• His gestures will be slower
  • He’ll be more patient when people don’t quickly make it to the spot he’s guiding them to
  • He won’t be as sharp
  • He’ll make eye contact with the driver
  • He’ll notice the children in the back seat and wave at them with a smile
  • His facial expressions will be gentle and warm
  • He’ll notice the tire pressure is low and offer to fill the tire or change it for the guest during the service

He’ll realize that the feeling he can give the guest is even more important than the task he’s performing. He realizes that people respond to feeling and that feeling is memorable. His job is not to park cars; it’s to show hospitality to the guest through the act of parking cars. To be honest, the guest could probably find their own parking spot. But if the parking lot attendant is able to ease the stress the driver is feeling, then he performed a valuable function. He (or she) delivered hospitality.

The idea of merging function and feeling is about a perspective shift more than anything.

Think of a time you visited a new church or a business. You probably had an impression of the place, and you formed a decision to stay away from the place or visit again. There are times we can pinpoint why we like a church or a business. But there are other times we aren’t sure why we liked or disliked a place. It’s just something we felt.

There will be people who will return to your church or business and won’t know why. They simply felt good there. And there will be others who won’t be coming back. They can’t explain to someone who asks why they decided not to return; it was just a feeling. Feelings are important—often even more important than the function. That’s why we must merge the two.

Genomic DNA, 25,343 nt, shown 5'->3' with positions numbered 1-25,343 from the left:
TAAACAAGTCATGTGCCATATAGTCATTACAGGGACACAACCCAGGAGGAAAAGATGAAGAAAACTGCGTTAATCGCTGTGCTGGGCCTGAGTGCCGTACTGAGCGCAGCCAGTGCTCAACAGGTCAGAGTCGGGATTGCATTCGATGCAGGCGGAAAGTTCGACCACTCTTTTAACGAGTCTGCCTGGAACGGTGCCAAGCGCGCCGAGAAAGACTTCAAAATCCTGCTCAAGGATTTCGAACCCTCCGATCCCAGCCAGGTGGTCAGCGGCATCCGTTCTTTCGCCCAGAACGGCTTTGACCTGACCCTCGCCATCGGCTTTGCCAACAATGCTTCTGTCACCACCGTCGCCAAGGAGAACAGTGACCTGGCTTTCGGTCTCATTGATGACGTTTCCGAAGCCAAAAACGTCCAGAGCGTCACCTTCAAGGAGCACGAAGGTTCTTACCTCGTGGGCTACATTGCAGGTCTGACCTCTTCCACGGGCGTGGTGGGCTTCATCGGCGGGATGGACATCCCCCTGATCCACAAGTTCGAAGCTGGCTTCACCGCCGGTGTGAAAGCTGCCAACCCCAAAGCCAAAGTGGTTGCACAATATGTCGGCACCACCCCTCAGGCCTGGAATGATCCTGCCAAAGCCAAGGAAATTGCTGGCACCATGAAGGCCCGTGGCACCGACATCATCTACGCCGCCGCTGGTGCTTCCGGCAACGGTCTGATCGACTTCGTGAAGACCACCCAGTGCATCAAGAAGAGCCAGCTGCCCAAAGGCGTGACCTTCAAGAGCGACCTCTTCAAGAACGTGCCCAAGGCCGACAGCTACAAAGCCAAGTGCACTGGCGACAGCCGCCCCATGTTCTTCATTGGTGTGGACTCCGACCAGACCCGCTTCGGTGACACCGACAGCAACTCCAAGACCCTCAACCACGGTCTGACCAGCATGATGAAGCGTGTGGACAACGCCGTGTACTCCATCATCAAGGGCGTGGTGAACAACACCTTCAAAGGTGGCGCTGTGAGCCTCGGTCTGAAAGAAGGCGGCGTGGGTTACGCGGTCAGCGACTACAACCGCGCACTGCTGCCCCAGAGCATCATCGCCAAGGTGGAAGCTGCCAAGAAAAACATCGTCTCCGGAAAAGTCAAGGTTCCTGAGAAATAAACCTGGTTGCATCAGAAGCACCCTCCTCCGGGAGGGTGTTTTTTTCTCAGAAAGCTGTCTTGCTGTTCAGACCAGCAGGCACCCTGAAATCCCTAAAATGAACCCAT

The question to ask when faced with this information is obvious: Do we simply let the tasks go in exchange for the feeling? No. This idea of merging function and feeling is about a perspective shift more than anything. It’s not strictly a behavioral change, though this will affect your behavior. It’s about focusing on the feeling of the task—not simply the task itself.

To read more about Jason Young’s hospitality process, check out his book The Come-Back Effect.

Adapted from The Come-Back Effect by Jason Young. Copyright 2018. Used with permission from Baker Books, a division of Baker Publishing Group.

About the Author
Jason Young Author Headshot

Jason Young

Director of Guest Experience

North Point Ministries

Jason Young is a hospitality, leadership, and emotional intelligence coach and communicator. He has worked with leaders in numerous churches and companies including Ford Motor Company, Life.Church, and Chick-fil-A. He is also the Director of Guest Experience at North Point Ministries, a nationally-known network of churches, led by Andy Stanley, with 36,000 people in average weekly attendance. Jason is the author of The Come Back Effect, which focuses on how hospitality can compel guests to return to a church or business.